The acquisition of Sun will give Oracle more control over the development of Java, a key technology used in its products. (Oracle CP) The acquisition is expected to be lucrative to Oracle’s earnings by at least 15 cents per share on a non-GAAP basis in the first full year of closing of the transaction. The acquired business will contribute over $1. 5 billion to Oracle’s non-GAAP operating profit in the first year, increasing to over $2 billion in the second year. The acquisition will bring long term synergies to Oracle besides strengthening its competitive position and increasing its developer base in enterprise computing. Daily Markets) While Sun’s results were not showing any spark in the recent quarters with poor execution and deteriorating market share, the acquisition by Oracle will revitalize the Sparc and Solaris operating systems and strengthen the Java development platform. With the addition of servers, storage, SPARC processors, the Solaris operating system, Java, and the MySQL database to Oracle’s portfolio of database, middleware and business applications, Oracle will be well positioned to grow n the database market. Following the acquisition, Fitch Ratings raised Sun Microsystem’s issuer default rating to “A” from “BBB-”, indicating a stable outlook. (Oracle CP) While Oracle is expected to become the top player in the database software market, ahead of IBM, we remain concerned about the company’s integration of Sun, which is something to look out for. Even if it is successful, we believe it will take years to provide incremental benefit to either Sun or Oracle shareholders or the consumer. Zacks Investment Research) Oracle has been a good Java citizen to date, suggests Gartner Group, and will be aware of the implications of rocking the boat too much. “Java is among the most valuable assets at stake in Oracle’s proposed acquisition of Sun. Gartner believes that control of Java was one of the main drivers behind the deal,” says Gartner Group’s Massimo Pezzini. “But ownership of Java will require some diplomacy on Oracle’s part. If Oracle makes over Java into a proprietary technology or dramatically increases the cost of Java licenses, it risks limiting Java’s popularity and profitability.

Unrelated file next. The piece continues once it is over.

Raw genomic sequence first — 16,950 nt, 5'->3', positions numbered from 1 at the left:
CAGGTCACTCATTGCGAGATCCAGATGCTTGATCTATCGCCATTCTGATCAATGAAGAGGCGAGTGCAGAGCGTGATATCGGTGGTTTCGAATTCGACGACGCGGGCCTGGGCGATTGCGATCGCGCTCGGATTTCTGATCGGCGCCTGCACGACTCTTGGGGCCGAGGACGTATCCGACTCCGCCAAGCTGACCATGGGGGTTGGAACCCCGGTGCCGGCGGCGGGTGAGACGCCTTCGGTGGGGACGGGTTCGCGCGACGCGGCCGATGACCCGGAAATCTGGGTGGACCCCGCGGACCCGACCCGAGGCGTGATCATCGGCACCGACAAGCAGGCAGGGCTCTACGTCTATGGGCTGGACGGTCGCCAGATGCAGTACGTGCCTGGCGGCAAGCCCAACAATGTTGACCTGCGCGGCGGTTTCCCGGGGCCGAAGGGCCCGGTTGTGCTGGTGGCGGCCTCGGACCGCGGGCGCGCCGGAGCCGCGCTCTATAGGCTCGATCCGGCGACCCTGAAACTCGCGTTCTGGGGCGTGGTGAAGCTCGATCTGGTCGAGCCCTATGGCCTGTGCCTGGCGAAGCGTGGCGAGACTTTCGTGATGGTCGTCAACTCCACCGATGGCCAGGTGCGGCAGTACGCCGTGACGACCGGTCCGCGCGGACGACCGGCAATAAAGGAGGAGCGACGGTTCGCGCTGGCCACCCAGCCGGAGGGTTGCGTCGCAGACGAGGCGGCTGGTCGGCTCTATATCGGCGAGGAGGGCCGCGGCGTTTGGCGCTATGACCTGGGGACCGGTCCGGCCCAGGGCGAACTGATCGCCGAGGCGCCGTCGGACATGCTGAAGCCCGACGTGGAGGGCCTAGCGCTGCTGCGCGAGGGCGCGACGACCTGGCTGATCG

IBM, SAP and Nokia have never perceived Sun as a threat to their business in the enterprise software and mobile markets comparable to the threat potentially represented by Oracle. The outcome, he says, could be that important Java industry participants believe Oracle has “hijacked” Java, they will strive to reduce their dependency on a technology controlled by a major competitor. “Heavily invested in Java, these companies could not afford to suddenly drop their support for it due to the large number of their customers using Java-based products and the lack of readily available alternatives,” Pezzini adds. Instead, vendors may be tempted to develop their own Java-compatible technologies. ” This would raise the prospect of a fragmented Java market with different flavors. “The market could break down into the ‘true’ Oracle Java, IBM’s derivative, an SAP variant and possibly ‘open source’ variants,” notes Pezzini. “Such fragmentation would be catastrophic for Java as well as for Oracle, dramatically devaluating its acquisition. ” But he also believes Oracle is likely to take aggressive steps to reassure the industry that it will maintain and possibly reinforce the open nature of the JCP and Java. The IT industry values Java for its vendor-neutral and open qualities. For 15 years, users and independent software vendors have invested in Java and facilitated its adoption, due largely to the portability of Java applications across hardware platforms, operating systems, database management systems and other systems,” Pezzini continues. “Should Java technology fragment or should Oracle be perceived as ‘locking in’ Java to a proprietary technology, the IT industry is likely to lose its enthusiasm for Java and seek alternatives — with Microsoft as the most obvious option. (Lochlin) Oracle could destroy the Sun Java products if the marketing for the new product is not done right. Given all of the information and the corporation backgrounds, Oracle took over a company that was not able to properly package and market its product. Sun Microsystems sold out and its shareholders suffered. Sun employees also will pay the price in this corporate acquisition. Oracle shareholders will hovever see a profit, as long as the marketing and packaging of Sun products can be done correctly.
If not done properly, it could be the end of both completely. This acquisition is complete and it will be interesting to watch the future of Oracle. Bibliography Allen, Trevor. Press Release Point. 27 January 2010. 6 June 2010 . Daily Markets. Oracle takes over the Sun. 28 May 2010. 6 June 2010 . Lochlin, Stuart. Daily IT News. 7 January 2010. 6 June 2010 . Oracle CP. 28 January 2010. 6 June 2010 . Shubham. Strategic investment. 6 May 2010. 6 June 2010 . Zacks Investment Research. Oracle Takes Over Sun. 28 January 2010. 6 June 2010 .